Quebec National Assembly shooting remembered after 30 years

The hearses of three civil servants stand in front of the Quebec National Assembly building in Quebec City on May 11, 1984. Hans Deryk/The Canadian Press

MONTREAL – Thirty years ago today, a heavily armed man dressed in combat fatigues entered the National Assembly in Quebec City and killed three government employees.

Thirteen others were injured, and if it weren’t for the level-headed response of the National Assembly’s Sergeant-at-Arms, many more could have been hurt.

It was an event that shocked the country.

On May 7, Canadian Forces Corporal Denis Lortie left the CFS Carp in Ontario, rented a car, drove to Quebec City and took a guided tour of the parliament building.

The car used by Denis Lortie and left outside the National Assembly stands idle during the hostage and shooting spree that left three people dead in Quebec City on May 8, 1984. Paul Chiasson/The Canadian Press

The next day, he dropped off a sealed envelope containing an audiotape at a local radio station. It was a recording of Lortie, talking about his issues with the ruling Parti Quebecois’ pro-French language policies.

Story continues below advertisement

At one point he said, “No one will be able to stop me – not the police, not the army – because I am going to carry out destruction and then destroy myself. It will be a first for Canada.”

By the time radio staff called police, his plan had been put into action.

Armed with two automatic weapons and an Inglis pistol, Lortie entered the National Assembly at 9:45 a.m., reportedly shouting, “Où sont les députés? Je vais les tuer!” (Where are the MNAs? I’m going to kill them!).

Blood stains are seen on the floor of one of the rooms in the National Assembly building where Denis Lortie shot and killed three people and injured 13 others in Quebec City on May 8, 1984. Jacques Boissinot/The Canadian Press

Quebec Premier René Lévesque and his cabinet were not in the National Assembly at the time. Ministers that were in the building had time to barricade themselves in the restaurant, but government workers had no warning.

As Lortie walked through the halls, he shot and killed three employees, Georges Boyer, Roger Lefrançois and Camille Lepage, and injured 13 others.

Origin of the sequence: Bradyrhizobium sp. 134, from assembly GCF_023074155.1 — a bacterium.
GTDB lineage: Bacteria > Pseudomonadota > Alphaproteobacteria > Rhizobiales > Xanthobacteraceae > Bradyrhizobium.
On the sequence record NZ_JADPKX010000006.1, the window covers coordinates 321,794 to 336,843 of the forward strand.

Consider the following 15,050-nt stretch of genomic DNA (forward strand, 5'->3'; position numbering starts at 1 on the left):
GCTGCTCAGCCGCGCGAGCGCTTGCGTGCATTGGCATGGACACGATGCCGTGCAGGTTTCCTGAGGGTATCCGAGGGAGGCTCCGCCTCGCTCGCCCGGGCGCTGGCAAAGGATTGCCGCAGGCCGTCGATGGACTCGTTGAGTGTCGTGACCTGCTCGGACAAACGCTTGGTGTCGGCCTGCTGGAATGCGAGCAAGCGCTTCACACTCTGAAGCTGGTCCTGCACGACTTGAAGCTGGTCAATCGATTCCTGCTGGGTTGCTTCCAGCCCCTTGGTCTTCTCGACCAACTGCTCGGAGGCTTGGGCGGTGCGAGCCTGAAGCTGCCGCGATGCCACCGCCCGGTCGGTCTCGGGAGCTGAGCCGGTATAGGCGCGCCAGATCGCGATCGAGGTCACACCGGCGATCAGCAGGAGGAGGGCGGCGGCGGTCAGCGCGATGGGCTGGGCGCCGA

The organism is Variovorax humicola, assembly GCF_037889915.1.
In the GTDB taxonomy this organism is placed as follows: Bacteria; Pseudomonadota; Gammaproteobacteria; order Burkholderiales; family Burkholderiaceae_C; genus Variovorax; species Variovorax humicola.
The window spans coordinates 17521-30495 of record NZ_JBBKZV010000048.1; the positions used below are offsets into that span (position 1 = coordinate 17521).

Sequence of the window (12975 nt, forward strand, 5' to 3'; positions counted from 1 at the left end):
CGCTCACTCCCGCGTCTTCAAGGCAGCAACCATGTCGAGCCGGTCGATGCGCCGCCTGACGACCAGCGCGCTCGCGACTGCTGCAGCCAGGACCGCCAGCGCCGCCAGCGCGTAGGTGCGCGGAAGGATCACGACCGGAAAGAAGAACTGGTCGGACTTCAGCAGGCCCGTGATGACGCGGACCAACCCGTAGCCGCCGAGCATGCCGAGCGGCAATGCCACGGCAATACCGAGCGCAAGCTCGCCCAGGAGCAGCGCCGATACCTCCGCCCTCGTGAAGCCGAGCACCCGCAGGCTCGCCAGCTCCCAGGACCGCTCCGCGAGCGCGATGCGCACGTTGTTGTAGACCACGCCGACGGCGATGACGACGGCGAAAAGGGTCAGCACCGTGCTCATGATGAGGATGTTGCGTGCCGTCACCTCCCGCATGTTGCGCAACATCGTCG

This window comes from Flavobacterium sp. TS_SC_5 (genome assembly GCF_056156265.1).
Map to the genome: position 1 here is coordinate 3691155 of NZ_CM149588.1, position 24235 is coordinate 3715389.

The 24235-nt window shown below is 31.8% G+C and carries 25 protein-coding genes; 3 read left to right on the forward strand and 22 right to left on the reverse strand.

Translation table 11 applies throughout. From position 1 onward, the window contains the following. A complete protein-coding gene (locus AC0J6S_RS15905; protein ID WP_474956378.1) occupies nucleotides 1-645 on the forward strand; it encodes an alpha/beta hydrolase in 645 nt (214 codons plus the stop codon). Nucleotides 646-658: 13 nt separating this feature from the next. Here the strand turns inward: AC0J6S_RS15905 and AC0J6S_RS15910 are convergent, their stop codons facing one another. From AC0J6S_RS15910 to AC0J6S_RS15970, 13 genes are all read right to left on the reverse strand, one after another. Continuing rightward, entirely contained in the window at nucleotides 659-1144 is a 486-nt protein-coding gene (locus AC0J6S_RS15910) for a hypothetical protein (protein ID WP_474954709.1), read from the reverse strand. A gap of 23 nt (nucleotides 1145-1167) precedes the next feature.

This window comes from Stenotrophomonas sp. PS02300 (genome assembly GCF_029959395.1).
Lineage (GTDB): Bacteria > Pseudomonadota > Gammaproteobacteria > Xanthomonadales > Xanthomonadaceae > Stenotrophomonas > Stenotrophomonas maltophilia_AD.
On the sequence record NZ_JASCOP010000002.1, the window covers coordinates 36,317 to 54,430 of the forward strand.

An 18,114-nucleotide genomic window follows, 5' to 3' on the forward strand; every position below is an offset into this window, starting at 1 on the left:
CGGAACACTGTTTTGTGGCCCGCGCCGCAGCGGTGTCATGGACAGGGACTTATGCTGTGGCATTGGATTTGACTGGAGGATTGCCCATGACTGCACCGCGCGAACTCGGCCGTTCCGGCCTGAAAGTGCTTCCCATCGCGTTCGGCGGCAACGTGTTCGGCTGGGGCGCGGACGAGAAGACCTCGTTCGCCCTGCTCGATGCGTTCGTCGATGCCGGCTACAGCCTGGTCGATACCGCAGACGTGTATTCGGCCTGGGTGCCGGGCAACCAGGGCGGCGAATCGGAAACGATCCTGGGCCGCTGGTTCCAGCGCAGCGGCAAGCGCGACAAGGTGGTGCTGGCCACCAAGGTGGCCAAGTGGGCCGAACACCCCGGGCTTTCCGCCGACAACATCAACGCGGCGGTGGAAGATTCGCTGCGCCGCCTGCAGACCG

Story continues below advertisement

Eventually, Lortie ended up in the Assembly Chamber, where he was found seated in the Speaker’s chair by Sergeant-at-Arms and retired army major, René Marc Jalbert.

Sergeant-at-Arms and retired army major, René Marc Jalbert talks with Canadian Forces Corporal Denis Lortie in Quebec’s National Assembly on May 8, 1984.

Jalbert offered the Corporal a cup of coffee and a cigarette, saying: “I see you’re an army man. I’m an army man myself.”

The dramatic moments were recorded by a television camera permanently installed in the Assembly Chamber.

A member of the SWAT team runs with the car carrying the gunman that shot and killed three people and injured 13 others at the Quebec National Assembly building in Quebec City on May 8, 1984. Ryan Remiorz/The Canadian Press

Jalbert then persuaded Lortie to come to his office, where, four hours later, a police negotiator convinced him to surrender over the telephone.

Story continues below advertisement

Lortie was later convicted of first-degree murder, and eventually pleaded guilty to reduced charges of second-degree murder. He was suffering from schizophrenia at the time of the attack.

Denis Lortie, the suspect of a shooting spree at the Quebec National Assembly in Quebec City, arrives to appear at the Quebec Sessions Court, May 9, 1984. Lortie pleaded not guilty to three counts of first degree murder. Tim Clark/The Canadian Press

Jalbert was honoured with Canada’s highest civilian award for bravery, the Cross of Valour. He died of cancer at the age of 74 in 1996, the same year Lortie was released from prison on parole.

Hélène LeFrancois, whose husband was killed that fateful day, told Radio-Canada in January 1996, “I have tried to forget, but in the last 10 years nothing has eased the grief I felt at the loss of my husband.”

The coffins carrying the bodies of the three National Assembly employess who were killed in the shooting spree May 8, 1984, lie in front of their families during a church service May 11, 1984, in Quebec City. Ryan Remiorz/The Canadian Press

Sponsored content